Space Odor

Fragrance Maker to Send People
to Space, Where the Smell Is Odd

Astronauts have struggled to describe the strange but unmistakable scent of space. ‘Seared steak,’ as one put it. No, ‘burnt gunpowder,’ said another. So odd it is, that NASA has commissioned a chemist to develop something similar, so rookies can get acquainted with it.
The out of this world odor can’t be covered up by any cologne. But AXE, the maker of a popular deodorant, is promoting the launching of its new fragrance by offering 22 lucky buyers the chance to fly aboard Lynx, a suborbital plane being readied to take tourists aloft.
As space is about to become the novelty du jour for those bored with the signs on the ground (and with deep pockets to afford taking off), we may also see a new era of space traveling being offered to common folk, via lottery. Just like it was done with the Titanic and we don’t mean to sound ominous here.
Until governments see a reason to invest heavily in space exploration, manned trips to outer space are about to get very rare indeed, and almost never for scientific purposes only. That could change tomorrow, of course, if there were suddenly the prospect of developing a super-duper weapon out there.
Funding wouldn’t be short for that, we’re sure. For all the great things you’ve read here, and our personal enthusiasm about the Space Age, it was never a question why it was being pursued, and what was the shadow program going along for the ride. We just wouldn’t let that take anything away from its overall  greatness.
That era, much to our chagrin, has come to a close, apparently. Or at least has slowed down to an almost grinding halt. For all the hoopla about traveling to Mars or to land a man on an asteroid, realistically we don’t see how that will happen without some very expensive research to back it up.
But despite power, time, lethal radiation, acute depression, heavy bone loss, and a series of challenges our science is not quite up to tackle just yet, in such a limited budget, we know we’ll be back up there someday. We’ll just have to vicariously enjoy others going up, ever so briefly, in the meantime.

Since its inception, and perhaps because there were a lot more at stake, the question about how does space smell never really popped up for astrophysicists involved in the so-called space race. It was simply not a priority. Besides, astronauts rarely took their helmets off when flying, so it really was a moot point.
But the completion of the International Space Station changed that. It allowed astronauts to wake up and literally spell, if not the coffee, then something strange. Or funny. Certainly new. The initial assessment was that the scent stemmed from atomic oxygen that clings to the spacesuit fabric. And it hits you when you take it off.
Because the sense of smell is the one that triggers strong emotions and can easily ignite fear and other distracting feelings, upon hearing the astronauts, NASA decided that it was time to do something about it. It asked Steve Pearce, a chemist at Omega Ingredients and Maverick Innovations, to reproduce and bottle the smell of outer space.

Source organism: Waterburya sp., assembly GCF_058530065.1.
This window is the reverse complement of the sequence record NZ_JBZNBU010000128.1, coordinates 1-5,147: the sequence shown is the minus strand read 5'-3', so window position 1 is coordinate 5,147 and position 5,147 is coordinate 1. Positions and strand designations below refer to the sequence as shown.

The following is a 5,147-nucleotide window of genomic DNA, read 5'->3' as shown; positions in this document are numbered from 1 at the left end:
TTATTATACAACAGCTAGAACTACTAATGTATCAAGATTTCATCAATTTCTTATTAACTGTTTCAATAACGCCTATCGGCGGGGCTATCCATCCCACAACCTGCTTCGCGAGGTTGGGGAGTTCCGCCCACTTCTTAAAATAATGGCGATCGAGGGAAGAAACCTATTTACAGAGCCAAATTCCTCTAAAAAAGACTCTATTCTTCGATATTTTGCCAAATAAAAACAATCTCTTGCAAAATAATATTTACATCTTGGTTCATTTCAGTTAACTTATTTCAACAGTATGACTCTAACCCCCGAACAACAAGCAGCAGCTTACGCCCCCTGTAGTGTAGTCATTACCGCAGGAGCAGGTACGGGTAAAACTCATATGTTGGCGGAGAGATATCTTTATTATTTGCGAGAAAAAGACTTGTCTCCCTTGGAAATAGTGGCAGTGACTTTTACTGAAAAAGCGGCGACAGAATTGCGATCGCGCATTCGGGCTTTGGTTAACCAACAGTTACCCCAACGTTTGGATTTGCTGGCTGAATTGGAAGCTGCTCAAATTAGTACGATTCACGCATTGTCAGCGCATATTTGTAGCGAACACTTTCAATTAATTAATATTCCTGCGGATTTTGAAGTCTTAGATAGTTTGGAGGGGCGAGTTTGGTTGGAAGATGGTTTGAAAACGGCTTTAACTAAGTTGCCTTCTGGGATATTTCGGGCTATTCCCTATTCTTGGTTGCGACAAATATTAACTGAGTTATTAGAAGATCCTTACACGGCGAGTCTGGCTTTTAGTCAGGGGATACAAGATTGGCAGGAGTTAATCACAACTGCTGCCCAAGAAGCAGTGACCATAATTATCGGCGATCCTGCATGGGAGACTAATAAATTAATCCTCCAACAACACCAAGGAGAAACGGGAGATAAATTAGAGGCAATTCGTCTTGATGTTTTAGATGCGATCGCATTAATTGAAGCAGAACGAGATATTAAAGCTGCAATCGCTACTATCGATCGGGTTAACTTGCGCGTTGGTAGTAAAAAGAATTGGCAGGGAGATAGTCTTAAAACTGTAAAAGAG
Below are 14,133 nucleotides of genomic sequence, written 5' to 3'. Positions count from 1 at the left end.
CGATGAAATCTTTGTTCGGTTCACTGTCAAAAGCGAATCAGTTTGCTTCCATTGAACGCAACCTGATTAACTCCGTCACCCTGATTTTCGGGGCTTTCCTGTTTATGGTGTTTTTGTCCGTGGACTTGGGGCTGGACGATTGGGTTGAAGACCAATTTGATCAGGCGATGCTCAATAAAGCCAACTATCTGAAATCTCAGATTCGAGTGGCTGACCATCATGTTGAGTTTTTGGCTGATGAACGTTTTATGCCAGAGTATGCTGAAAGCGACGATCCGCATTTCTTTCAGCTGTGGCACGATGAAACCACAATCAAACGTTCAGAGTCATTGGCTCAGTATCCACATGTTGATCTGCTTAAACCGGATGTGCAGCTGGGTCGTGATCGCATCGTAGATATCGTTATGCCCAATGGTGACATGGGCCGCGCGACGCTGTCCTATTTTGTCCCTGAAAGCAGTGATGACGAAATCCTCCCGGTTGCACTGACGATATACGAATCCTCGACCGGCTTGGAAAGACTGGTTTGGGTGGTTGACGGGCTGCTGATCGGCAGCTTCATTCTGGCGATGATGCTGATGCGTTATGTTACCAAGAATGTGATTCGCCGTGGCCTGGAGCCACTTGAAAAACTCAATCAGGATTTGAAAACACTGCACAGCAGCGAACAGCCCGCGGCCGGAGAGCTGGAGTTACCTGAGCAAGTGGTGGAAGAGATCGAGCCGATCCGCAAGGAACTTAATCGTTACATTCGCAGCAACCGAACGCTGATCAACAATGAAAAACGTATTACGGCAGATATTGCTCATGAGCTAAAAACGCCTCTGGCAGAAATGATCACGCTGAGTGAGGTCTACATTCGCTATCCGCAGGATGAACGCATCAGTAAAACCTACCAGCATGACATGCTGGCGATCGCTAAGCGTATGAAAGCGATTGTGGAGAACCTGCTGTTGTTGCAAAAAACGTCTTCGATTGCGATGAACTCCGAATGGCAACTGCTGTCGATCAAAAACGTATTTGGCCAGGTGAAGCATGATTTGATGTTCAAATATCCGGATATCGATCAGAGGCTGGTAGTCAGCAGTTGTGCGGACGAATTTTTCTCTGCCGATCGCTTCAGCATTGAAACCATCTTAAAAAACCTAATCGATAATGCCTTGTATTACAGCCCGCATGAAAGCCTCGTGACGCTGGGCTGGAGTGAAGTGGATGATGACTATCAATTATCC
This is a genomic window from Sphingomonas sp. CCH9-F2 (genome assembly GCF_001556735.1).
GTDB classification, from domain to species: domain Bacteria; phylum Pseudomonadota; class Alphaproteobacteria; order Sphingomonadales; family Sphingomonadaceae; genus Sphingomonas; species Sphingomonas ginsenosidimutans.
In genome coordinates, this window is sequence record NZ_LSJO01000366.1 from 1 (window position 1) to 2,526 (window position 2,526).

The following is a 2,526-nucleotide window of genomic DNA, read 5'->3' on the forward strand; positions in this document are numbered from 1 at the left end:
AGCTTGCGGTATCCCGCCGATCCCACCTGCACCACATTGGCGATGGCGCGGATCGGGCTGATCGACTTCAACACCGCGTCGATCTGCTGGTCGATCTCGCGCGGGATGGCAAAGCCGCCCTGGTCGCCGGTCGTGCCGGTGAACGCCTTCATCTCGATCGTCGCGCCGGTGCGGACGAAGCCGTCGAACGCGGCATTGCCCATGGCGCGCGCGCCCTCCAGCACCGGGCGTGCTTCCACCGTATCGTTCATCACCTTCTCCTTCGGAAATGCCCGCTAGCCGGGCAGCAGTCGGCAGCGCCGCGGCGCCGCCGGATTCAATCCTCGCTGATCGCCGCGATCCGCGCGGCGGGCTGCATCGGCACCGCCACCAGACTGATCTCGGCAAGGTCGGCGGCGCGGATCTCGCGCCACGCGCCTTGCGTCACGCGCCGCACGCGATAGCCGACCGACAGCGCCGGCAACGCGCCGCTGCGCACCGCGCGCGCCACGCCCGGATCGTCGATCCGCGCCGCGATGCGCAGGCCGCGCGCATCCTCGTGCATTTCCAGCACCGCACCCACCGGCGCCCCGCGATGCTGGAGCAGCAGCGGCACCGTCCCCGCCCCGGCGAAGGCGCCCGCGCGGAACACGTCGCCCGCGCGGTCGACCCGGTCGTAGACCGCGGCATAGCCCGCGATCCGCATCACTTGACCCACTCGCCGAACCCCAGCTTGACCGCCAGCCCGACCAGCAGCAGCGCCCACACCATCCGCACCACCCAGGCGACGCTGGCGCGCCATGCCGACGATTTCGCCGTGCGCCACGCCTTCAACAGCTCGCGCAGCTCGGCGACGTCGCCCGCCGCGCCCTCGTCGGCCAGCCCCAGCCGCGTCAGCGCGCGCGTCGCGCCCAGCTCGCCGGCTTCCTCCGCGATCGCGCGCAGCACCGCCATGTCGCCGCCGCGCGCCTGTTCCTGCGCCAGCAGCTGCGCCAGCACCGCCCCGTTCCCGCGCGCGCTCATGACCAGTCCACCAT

The idea is to make space crews perfectly at easy with the prospect of smelling something weird in space, and lose, say, a $20 million dollar piece of equipment, just for being startled by it. As he tells Discovery’s Dave Mosher, Pearce had previously recreated the smell of the Soviet-era Mir space station.
His team designs smells that mimic the space odor, which in the case of the Mir, was the combination of the bodies with the scientific equipment on board. Such combos can produce surprising, and toxic, smells, such as acetone and acetaldehyde. By recreating them, he produced something similarly ‘unpleasant without making it dangerous.’

There are already a quite big contingent of the wealthy and the famous jockeying for one of the many space planes being currently developed. The prices for this kind of outing are literally skyrocketing, so it’s obvious that an even more restrict minority of people will get the chance to frolic (and to throw up?) for a few minutes in zero gravity.
With all this talk about scents and smells and odors, it had to be a perfume maker, AXE, to come up with a clever, if not too generous idea: buy our product, and get a chance to be one with those who can afford flying to space. Not together with them, of course. But at least 22 people will be going, that is, as long as they buy the new Apollo fragrance and get the number right.
To boost the campaign, they hired living legend Buzz Aldrin as a spokesperson. And the man who dabble in so many fields since he came back from the moon as there were Apollo flights (including decking a conspiracy nut who lacked the proper respect toward him) gladly complied.
The lucky 22 will join the more than 200 potential passengers, who have already purchased tickets to fly on the Lynx, which is being developed by XCOR Aerospace. The craft will take off and land horizontally, like an airplane, and use rocket power to blast into space. Each will spend about an hour at 64 miles of altitude, alone with the pilot; the Lynx seats only two.
The company, following the example of Richard Branson’s Virgin and others, is hoping to cash in the expected fad of suborbital flights that will supposedly make up for the heroic flights of the Apollo and Space Shuttle program of yesteryear. But if you’d ask us, we don’t think such fever will last that long.
And, being a commercial enterprise, they’ll never mention the 800-light-year comet in the room: the immense risk that a still experimental technology may pose. One single disaster and, well, again we’re being doomed and gloomy here. Let’s just hope you make it up there, since we know you’ve been making it everywhere. And please sends us a live-stream Tweet from space, would you? Bon voyage.

Read Also:
* Are We There Yet?
* Aroma Holiday

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